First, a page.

Sarasota, FL (PRWEB) June 14, 2012
Prescription Sunglasses are a mix of fashion and health - safety and fun. From a medical standpoint, it is important to block the part of the light spectrum that can be harmful. Evidence correlates UV exposure to cataracts, macular degeneration, and other eye health issues. The good news is that certain lenses and coatings block portions of the light spectrum. Understanding what the choices are can protect eyesight and save money.
Light is measured in nanometers, for example, the visible spectrum is between 390 and 750 nanometers. The portion of the spectrum that can be most harmful is UVA 320-400 nanometers. Much of the harmful light is not visible to the human eye, but can still cause serious harm. When nonprescription sunglass lenses are marked UV 400 that means they block up to 400 nm and are safe to wear. A question often asked at eyeglass.com is, "How do you know when sunglasses for glasses block harmful UV light?" according to founder Jim Morrison.
Here is a trick, wear sunglasses with polycarbonate (poly) lenses, the material automatically blocks the dangerous spectrum. No coating needed. If a patient is charged extra for UV coating on poly lenses it is unnecessary. It would be like ordering a sandwich and being charged extra for the bread. Similarly, polycarbonate lenses are impact resistant without any further treatment. In fact, several states require opticians to use polycarbonate lenses for sports and children under 18.
Another trick with poly lenses is that they automatically come with a scratch coating, so don't pay extra for that either. Poly lenses are also thinner than standard lenses. So, why don't all Rx sunglasses lenses come with polycarbonate? Although poly has a scratch coating they are still not as scratch resistant as standard plastic and poly is more expensive to make and harder to process. Poly may not be the best lens material choice for wearers who are not so careful with their glasses. And one more detail, poly lenses don't have the same visual clarity as standard plastic lenses. This last point is somewhat subjective. According to eyeglass.com's licensed optician, Lorenzo Rodgers of Bay View Opticians, "The science is real, poly doesn't have the better light transmission, but most people can not tell the difference. That being said, if you are sensitive and notice slight vision changes, avoid polycarbonate lenses."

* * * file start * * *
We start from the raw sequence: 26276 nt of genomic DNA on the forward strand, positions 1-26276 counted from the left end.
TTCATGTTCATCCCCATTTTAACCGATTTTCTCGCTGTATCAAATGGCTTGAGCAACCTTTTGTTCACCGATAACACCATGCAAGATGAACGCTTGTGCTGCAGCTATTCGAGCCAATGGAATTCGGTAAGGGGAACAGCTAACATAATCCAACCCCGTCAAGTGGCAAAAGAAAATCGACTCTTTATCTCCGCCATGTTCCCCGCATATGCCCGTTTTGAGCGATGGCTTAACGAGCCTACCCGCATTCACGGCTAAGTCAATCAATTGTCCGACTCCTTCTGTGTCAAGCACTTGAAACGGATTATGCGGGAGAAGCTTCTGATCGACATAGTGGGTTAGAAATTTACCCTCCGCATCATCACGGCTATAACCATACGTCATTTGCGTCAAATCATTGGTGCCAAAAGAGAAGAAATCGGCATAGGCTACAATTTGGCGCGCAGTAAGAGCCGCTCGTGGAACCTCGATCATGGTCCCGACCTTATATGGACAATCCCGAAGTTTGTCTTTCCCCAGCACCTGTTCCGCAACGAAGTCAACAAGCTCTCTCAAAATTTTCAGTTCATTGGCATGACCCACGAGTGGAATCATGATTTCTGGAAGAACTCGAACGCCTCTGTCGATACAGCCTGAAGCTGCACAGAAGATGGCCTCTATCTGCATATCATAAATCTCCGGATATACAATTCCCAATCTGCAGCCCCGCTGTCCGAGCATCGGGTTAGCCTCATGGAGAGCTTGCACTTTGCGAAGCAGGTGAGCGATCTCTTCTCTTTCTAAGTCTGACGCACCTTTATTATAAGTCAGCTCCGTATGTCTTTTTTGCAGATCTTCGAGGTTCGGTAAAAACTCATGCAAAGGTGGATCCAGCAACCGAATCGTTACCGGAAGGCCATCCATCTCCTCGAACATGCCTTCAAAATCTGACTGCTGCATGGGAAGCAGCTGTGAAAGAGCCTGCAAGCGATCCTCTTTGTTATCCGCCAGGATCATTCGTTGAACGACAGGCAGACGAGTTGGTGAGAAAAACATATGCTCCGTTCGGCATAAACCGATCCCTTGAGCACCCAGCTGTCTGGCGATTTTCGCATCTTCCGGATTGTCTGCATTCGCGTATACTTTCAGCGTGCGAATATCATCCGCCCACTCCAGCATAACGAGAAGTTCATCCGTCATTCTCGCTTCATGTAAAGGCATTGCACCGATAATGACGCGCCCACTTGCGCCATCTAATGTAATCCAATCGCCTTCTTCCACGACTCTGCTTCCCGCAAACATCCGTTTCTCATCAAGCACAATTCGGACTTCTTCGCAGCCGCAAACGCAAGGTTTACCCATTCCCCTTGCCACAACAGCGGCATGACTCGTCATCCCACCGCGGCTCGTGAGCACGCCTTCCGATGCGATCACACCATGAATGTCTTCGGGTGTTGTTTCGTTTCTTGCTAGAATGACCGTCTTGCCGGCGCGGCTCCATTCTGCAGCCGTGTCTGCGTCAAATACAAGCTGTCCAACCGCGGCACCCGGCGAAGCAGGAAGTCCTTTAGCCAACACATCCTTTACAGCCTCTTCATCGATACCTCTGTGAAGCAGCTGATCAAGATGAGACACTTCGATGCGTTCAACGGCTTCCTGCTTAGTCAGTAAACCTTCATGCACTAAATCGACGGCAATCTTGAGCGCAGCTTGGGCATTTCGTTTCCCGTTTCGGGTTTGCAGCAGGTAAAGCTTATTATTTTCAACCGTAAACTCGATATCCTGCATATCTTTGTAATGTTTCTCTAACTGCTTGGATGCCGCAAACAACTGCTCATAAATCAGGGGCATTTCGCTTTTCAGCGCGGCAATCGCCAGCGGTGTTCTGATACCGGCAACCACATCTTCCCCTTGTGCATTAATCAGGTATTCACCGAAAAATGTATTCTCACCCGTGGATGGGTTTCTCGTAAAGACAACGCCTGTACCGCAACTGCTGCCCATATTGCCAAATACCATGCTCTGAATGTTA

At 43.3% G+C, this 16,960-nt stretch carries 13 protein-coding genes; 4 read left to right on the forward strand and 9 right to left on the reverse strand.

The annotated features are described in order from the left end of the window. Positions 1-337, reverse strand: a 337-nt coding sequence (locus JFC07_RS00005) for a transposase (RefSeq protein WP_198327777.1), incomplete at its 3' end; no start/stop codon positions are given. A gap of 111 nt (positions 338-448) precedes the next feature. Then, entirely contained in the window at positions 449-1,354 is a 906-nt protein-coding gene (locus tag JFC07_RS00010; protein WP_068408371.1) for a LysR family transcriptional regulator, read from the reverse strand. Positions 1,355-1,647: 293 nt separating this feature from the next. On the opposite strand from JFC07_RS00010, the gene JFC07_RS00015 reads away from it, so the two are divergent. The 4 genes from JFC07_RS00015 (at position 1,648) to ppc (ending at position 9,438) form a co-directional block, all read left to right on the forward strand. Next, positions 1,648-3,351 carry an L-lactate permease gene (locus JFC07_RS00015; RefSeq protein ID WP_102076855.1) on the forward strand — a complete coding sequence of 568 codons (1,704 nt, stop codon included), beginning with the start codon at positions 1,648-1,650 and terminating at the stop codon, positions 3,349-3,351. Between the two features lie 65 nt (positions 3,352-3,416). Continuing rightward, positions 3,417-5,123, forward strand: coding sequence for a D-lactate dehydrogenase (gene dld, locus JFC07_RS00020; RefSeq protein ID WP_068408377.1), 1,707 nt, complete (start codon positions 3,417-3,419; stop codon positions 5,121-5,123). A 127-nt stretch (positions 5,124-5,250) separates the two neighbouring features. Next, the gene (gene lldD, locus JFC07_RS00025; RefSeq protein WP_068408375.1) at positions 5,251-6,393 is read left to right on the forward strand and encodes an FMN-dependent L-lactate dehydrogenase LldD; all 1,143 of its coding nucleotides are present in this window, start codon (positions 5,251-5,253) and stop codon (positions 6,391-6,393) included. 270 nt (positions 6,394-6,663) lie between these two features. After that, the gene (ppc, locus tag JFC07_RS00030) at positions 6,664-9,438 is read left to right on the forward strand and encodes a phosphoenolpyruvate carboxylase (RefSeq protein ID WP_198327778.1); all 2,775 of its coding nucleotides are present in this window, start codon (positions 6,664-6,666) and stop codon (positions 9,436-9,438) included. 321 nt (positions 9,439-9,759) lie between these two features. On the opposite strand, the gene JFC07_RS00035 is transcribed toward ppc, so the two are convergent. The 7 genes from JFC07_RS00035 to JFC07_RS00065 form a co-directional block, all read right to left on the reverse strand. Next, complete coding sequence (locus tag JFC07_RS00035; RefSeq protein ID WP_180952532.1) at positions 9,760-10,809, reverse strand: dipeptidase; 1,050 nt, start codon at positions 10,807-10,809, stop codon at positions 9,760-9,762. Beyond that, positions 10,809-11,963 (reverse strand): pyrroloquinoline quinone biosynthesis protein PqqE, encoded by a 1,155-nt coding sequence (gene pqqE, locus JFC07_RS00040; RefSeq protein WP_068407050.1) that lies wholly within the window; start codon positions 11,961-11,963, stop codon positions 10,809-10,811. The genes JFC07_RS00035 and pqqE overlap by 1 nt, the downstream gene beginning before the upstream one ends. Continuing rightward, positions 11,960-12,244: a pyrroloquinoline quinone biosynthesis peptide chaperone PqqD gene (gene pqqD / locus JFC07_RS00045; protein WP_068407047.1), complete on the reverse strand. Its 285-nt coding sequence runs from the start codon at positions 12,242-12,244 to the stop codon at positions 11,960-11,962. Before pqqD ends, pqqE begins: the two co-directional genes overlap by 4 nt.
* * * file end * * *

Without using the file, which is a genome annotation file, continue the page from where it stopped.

Poly has UV blocking, thinness, impact resistant, and scratch coating included. The negative is that poly is still scratch prone, more expensive, and has lower visual clarity than other plastic or glass lenses.
Just when a buyer thought they could translate glasses lingo, another term pops up - anti-reflective coating. What once seemed like a cosmetic option is now considered a wise, medical choice. AR coating on a sun lens, especially on the backside of the lens, reduces UV exposure by keeping unfiltered light from bouncing off the back lens and into a person's eyes. Additionally, backside anti-reflective coating helps with enhancing visual clarity.
When it comes to tinted lenses the color does make a difference. Grey colored lenses have the least effect on natural color, brown sun lenses are soothing and yellow does not shade much but helps with contrast and is therefore good for sports sunglasses.
For most people, when shopping for prescription sunglasses ask for polycarbonate sun lenses with an anti-reflective coating and receive the best overall value. A good pair of sunglasses with the right lenses, dispensed by an experienced optician, feels good, looks good and is good for everyone. Of course a cool pair of prescription Ray Ban sunglasses can help with one's love life too. Sunshine enjoyed! Next time: we explore the two sides of polarization!